With concerns rising that the economic recovery is stalling, and that we're at risk of slipping into a "double dip" recession -- when the economy shrinks, grows, and then goes back into reverse -- it's no surprise that one of three Americans are losing sleep. But did you know what we're spending 3.5 hours a day worrying about our financial troubles?
One of Barron's top-ranked "Women Financial Advisors," Ameriprise Financial's Geri Eisenman Pell, CFP, MBA, provides some insight -- and advice -- as it relates to the key financial issues that are robbing Americans of their all-important zzzzz's.
The stats are alarming. We've lost nearly 8 million jobs since the recession started in December, 2007. Currently, 30 million Americans are either out of work or underemployed. In a new environment where many jobs aren't coming back, you have to be proactive. Broaden the job search and reinvent yourself, says Pell. That may require your doing some soul searching: What are you most passionate about? What is your 'gift' and how can you turn this into a career? Self assessing: Do you have the emotional intelligence and capacity to make this change? And taking a significant risk, which can be mitigated by networking: Join support groups and relevant trade organizations, attend social events, and get the word out. "You have to go out of your comfort zone, take action, and embrace change," says Pell, "even if it means taking an unpaid internship somewhere just to get experience in a new field."
Sinking stock prices. Europe's debt crisis. A slowdown in China. "It's a new world, a global economy -- not only because of goods and services, but because of the Internet -- and nothing is going to be perfect all the time," says Pell. So rather than take in every bad piece of news and allow yourself to be "boxed in by disaster, and ruled by your emotions," understand this new reality, first and foremost. Then assess your risk tolerance and make sure you have the right mix of stocks, bonds and cash based on your long-term investment strategy. Shorter term, you need to be tactical and make quick decisions, says Pell. Along the way, keep in mind that volatility comes with with territory -- it's the premium you pay for being in the markets -- but that over the long haul, stocks still offer the best returns.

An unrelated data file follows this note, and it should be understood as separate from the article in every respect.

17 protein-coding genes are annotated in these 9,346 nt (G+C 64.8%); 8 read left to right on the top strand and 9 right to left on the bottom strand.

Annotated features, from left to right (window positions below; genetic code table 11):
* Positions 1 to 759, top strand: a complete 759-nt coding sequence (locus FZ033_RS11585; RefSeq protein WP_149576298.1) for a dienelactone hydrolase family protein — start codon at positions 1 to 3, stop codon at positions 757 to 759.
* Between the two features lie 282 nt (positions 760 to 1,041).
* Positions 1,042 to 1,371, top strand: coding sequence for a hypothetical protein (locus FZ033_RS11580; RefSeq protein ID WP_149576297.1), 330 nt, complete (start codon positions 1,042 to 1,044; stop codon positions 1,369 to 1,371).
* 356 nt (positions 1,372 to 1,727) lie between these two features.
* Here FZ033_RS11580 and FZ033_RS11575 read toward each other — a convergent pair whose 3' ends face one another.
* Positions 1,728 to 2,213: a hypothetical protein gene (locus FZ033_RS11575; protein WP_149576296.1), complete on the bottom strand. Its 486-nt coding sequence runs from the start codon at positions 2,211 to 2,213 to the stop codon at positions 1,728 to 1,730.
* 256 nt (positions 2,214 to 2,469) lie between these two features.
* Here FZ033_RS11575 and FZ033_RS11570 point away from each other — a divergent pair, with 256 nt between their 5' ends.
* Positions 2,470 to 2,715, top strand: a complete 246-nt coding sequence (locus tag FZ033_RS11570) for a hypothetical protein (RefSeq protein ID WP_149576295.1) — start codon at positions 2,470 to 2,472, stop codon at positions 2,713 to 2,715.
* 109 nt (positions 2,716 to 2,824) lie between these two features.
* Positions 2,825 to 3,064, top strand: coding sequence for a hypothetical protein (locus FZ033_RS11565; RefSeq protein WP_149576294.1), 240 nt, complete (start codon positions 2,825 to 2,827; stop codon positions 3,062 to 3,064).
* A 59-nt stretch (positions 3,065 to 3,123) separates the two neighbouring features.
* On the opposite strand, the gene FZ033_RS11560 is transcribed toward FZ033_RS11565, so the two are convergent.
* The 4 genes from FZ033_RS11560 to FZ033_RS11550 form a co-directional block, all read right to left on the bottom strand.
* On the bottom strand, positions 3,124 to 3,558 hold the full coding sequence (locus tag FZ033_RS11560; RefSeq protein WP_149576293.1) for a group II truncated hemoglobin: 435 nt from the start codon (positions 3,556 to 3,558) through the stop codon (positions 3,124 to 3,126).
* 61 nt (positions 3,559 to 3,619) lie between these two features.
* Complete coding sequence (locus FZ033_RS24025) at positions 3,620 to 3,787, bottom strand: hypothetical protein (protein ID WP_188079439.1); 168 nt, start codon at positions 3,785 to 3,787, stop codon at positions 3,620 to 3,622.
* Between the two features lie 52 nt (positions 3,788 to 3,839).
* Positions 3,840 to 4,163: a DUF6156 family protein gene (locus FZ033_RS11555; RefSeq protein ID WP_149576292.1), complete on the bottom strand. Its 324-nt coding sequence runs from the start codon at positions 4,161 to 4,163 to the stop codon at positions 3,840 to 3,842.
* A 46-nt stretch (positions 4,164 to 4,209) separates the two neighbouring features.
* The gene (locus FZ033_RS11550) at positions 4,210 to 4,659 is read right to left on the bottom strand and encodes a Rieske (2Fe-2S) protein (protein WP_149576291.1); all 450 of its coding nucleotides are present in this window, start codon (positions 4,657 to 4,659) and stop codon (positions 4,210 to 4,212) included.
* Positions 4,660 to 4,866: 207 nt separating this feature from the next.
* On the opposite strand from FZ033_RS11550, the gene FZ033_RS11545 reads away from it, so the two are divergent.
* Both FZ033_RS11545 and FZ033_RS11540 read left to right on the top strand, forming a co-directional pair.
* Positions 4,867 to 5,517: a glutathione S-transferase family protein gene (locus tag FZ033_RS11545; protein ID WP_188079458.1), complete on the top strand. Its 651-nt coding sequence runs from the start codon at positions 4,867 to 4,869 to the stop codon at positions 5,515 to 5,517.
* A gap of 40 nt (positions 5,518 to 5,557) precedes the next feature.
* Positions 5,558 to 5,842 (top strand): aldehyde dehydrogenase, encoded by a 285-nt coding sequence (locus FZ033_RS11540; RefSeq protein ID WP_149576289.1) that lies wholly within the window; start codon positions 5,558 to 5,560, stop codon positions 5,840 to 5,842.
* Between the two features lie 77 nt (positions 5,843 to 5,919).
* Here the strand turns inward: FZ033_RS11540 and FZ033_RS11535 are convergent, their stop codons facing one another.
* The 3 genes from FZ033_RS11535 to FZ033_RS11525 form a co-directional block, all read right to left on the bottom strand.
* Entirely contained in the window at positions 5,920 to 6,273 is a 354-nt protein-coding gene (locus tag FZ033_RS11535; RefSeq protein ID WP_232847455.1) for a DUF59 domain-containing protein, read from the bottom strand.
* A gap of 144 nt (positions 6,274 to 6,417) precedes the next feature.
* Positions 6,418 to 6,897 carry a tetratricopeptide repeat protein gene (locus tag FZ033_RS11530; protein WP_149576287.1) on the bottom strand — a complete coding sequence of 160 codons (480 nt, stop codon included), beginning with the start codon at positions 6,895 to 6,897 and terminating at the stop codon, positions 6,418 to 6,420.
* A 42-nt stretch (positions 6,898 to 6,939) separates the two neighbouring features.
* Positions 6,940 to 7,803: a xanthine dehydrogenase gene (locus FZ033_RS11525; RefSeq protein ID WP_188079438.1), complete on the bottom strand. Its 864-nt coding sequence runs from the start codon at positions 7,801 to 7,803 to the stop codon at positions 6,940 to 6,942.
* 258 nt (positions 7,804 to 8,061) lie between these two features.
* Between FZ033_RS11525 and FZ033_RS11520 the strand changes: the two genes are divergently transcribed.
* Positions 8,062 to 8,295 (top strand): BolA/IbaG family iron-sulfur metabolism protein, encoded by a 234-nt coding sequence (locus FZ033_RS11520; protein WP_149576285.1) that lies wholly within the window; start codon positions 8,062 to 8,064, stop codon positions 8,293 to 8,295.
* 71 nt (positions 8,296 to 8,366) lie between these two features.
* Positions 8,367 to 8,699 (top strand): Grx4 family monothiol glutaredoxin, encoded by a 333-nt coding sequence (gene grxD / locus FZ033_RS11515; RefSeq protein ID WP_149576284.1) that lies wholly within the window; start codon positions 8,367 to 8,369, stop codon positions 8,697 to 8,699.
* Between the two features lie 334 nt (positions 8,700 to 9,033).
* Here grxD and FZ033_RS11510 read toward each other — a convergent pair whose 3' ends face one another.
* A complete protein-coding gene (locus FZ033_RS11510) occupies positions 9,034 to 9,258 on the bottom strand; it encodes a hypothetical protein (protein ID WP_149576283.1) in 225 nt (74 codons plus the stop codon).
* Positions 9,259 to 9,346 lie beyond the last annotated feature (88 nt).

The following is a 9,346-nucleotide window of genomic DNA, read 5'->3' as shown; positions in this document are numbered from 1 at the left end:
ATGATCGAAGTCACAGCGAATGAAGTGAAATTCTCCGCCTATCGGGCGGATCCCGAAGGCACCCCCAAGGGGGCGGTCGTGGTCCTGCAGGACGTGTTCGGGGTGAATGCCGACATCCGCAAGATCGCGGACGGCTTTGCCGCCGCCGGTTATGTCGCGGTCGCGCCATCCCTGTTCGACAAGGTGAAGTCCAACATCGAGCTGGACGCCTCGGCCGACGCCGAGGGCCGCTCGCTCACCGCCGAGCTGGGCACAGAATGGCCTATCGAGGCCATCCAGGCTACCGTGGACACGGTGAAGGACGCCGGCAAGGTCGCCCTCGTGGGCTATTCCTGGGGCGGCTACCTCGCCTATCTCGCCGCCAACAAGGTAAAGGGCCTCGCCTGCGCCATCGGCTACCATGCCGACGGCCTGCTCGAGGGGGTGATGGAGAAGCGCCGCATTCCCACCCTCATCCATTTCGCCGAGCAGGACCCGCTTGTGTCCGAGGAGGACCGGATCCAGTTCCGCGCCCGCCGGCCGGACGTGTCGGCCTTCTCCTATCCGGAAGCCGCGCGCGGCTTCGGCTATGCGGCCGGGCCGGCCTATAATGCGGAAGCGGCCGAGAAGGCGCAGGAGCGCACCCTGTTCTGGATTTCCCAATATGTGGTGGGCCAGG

Everyone's on the sidelines (with the exception, perhaps, of investors-they're snatching up short sales and foreclosures in all cash transactions) due to renewed concerns about the strength of the recovery. "Buyers don't want to buy because they're not convinced prices have bottomed; sellers, even if they need to sell, don't want to because they can't get the price they want," says Pell. Affordability has never been better -- mortgage rates, for example, are at a 50- year low so Pell says if you've found your dream house, can make the numbers work, are being offered financial incentives (like closing costs) and are thinking long term -- "you plan on living in the house for least 15 years" -- consider taking the plunge. As for selling, Pell says that it all depends where you're moving to. If it's a lateral move - for example, "if you're selling a house in an area where prices are down 10% and moving to place where prices are also down also down 10% (or more), then yes."
Will I ever retire? What about that lifestyle I dreamed I would have -- is that now out of reach? Not necessarily, says Pell. But when money isn't rolling in, you do need to take a much stricter approach to your finances, and inevitably make compromises -- "the Sheraton instead of the Ritz, $6 rum drinks instead of $14 Cosmos," says Pell -- and lower expectations. "The biggest mistake you can make is not changing your financial behavior."
Credit Card Debt
The average American household currently has $16,000 in credit card debt, according to creditcards.com. And while many Americans are reluctant to assume new debt and are trying their best to chip away at the existing debt (particularly since using credit has become much more difficult and expensive), they're asking a lot of questions along the way -- beginning with, 'Who can I turn to for help?' Start with the National Foundation For Credit Counseling.
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